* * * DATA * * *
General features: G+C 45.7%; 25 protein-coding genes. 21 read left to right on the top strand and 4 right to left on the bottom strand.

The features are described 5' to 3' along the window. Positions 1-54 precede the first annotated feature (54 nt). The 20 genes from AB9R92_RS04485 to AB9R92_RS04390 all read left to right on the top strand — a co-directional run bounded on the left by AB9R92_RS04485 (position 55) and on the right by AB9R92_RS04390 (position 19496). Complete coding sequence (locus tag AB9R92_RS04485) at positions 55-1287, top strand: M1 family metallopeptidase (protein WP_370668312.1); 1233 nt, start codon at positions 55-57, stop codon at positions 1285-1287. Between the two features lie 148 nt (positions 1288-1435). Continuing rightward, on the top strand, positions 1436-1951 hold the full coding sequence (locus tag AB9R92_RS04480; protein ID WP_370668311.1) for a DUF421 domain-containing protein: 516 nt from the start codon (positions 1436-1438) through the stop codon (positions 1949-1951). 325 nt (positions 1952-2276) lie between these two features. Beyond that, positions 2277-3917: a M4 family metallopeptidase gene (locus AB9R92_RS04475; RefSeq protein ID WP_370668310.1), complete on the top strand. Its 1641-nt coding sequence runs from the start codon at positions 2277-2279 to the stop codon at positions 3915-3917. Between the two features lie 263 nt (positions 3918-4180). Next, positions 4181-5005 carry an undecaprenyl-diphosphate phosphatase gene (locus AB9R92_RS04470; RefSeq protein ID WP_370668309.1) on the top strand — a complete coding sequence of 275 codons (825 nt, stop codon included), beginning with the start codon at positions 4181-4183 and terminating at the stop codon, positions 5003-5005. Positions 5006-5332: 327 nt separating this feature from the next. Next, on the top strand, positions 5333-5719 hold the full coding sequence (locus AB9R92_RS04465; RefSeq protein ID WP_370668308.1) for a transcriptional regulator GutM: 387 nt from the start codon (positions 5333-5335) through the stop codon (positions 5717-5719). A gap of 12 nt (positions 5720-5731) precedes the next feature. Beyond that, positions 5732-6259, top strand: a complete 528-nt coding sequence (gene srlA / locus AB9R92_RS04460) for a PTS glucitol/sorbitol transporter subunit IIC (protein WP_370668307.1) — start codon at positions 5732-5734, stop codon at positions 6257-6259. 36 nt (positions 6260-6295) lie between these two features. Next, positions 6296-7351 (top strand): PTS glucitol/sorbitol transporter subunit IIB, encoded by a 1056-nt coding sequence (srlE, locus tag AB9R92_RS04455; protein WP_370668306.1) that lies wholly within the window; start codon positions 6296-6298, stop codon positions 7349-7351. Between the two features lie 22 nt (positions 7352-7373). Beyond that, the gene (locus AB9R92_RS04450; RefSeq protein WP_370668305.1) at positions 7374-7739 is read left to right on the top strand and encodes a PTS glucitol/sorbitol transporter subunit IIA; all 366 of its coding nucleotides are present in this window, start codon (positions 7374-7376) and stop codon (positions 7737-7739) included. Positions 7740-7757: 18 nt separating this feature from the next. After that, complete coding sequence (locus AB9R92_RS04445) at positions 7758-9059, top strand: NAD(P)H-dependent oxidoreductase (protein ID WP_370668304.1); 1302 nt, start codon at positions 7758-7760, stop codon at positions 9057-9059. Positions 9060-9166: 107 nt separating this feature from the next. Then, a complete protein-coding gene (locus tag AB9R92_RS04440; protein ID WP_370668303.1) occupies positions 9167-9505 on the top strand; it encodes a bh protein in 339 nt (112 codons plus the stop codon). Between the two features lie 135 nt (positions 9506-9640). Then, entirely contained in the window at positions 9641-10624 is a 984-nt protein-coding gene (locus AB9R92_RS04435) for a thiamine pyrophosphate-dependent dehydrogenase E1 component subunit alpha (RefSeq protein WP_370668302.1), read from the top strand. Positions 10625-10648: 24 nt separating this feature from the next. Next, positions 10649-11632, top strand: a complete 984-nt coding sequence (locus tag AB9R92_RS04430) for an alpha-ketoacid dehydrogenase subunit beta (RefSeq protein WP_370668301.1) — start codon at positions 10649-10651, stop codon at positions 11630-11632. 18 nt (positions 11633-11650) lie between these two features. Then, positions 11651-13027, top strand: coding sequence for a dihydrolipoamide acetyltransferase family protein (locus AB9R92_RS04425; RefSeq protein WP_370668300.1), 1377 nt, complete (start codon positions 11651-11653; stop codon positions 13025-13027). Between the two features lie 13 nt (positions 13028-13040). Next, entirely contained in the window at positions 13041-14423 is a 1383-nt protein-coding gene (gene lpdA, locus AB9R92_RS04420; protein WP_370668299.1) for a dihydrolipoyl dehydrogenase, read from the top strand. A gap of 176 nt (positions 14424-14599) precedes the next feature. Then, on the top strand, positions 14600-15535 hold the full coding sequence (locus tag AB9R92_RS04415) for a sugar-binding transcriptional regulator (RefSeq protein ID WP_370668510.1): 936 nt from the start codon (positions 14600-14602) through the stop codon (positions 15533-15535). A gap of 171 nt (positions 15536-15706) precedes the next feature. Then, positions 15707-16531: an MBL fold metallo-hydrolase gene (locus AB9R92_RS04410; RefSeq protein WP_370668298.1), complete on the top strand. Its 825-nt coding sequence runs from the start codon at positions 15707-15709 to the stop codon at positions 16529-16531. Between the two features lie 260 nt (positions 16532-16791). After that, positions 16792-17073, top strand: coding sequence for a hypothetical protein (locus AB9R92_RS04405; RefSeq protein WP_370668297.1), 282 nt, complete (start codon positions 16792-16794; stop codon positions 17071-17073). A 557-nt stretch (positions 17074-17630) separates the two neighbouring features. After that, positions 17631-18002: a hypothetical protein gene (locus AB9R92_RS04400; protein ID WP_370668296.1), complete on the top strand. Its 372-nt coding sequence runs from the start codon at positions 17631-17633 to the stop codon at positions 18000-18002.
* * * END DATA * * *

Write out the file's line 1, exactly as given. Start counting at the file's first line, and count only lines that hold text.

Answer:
General features: G+C 45.7%; 25 protein-coding genes. 21 read left to right on the top strand and 4 right to left on the bottom strand.